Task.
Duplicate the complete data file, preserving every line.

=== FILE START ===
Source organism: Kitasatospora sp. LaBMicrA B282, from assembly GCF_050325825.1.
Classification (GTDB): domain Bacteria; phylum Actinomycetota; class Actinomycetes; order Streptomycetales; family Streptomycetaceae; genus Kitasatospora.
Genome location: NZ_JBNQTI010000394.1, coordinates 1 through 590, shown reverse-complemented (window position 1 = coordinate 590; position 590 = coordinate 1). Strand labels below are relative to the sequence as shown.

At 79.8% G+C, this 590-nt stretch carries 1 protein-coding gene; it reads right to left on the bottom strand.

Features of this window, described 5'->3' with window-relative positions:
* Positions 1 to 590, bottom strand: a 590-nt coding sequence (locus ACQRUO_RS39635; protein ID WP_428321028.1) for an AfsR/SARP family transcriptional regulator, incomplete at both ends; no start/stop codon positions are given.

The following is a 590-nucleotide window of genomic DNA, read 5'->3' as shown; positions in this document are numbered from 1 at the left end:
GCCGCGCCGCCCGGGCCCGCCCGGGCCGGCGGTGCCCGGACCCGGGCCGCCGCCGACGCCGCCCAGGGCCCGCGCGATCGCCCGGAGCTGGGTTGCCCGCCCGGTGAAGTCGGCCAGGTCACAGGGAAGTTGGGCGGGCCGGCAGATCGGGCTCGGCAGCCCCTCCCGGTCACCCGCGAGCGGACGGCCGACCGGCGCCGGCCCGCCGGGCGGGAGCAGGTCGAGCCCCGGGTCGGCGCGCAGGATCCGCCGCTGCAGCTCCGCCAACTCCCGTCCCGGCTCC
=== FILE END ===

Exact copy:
Source organism: Kitasatospora sp. LaBMicrA B282, from assembly GCF_050325825.1.
Classification (GTDB): domain Bacteria; phylum Actinomycetota; class Actinomycetes; order Streptomycetales; family Streptomycetaceae; genus Kitasatospora.
Genome location: NZ_JBNQTI010000394.1, coordinates 1 through 590, shown reverse-complemented (window position 1 = coordinate 590; position 590 = coordinate 1). Strand labels below are relative to the sequence as shown.

At 79.8% G+C, this 590-nt stretch carries 1 protein-coding gene; it reads right to left on the bottom strand.

Features of this window, described 5'->3' with window-relative positions:
* Positions 1 to 590, bottom strand: a 590-nt coding sequence (locus ACQRUO_RS39635; protein ID WP_428321028.1) for an AfsR/SARP family transcriptional regulator, incomplete at both ends; no start/stop codon positions are given.

The following is a 590-nucleotide window of genomic DNA, read 5'->3' as shown; positions in this document are numbered from 1 at the left end:
GCCGCGCCGCCCGGGCCCGCCCGGGCCGGCGGTGCCCGGACCCGGGCCGCCGCCGACGCCGCCCAGGGCCCGCGCGATCGCCCGGAGCTGGGTTGCCCGCCCGGTGAAGTCGGCCAGGTCACAGGGAAGTTGGGCGGGCCGGCAGATCGGGCTCGGCAGCCCCTCCCGGTCACCCGCGAGCGGACGGCCGACCGGCGCCGGCCCGCCGGGCGGGAGCAGGTCGAGCCCCGGGTCGGCGCGCAGGATCCGCCGCTGCAGCTCCGCCAACTCCCGTCCCGGCTCC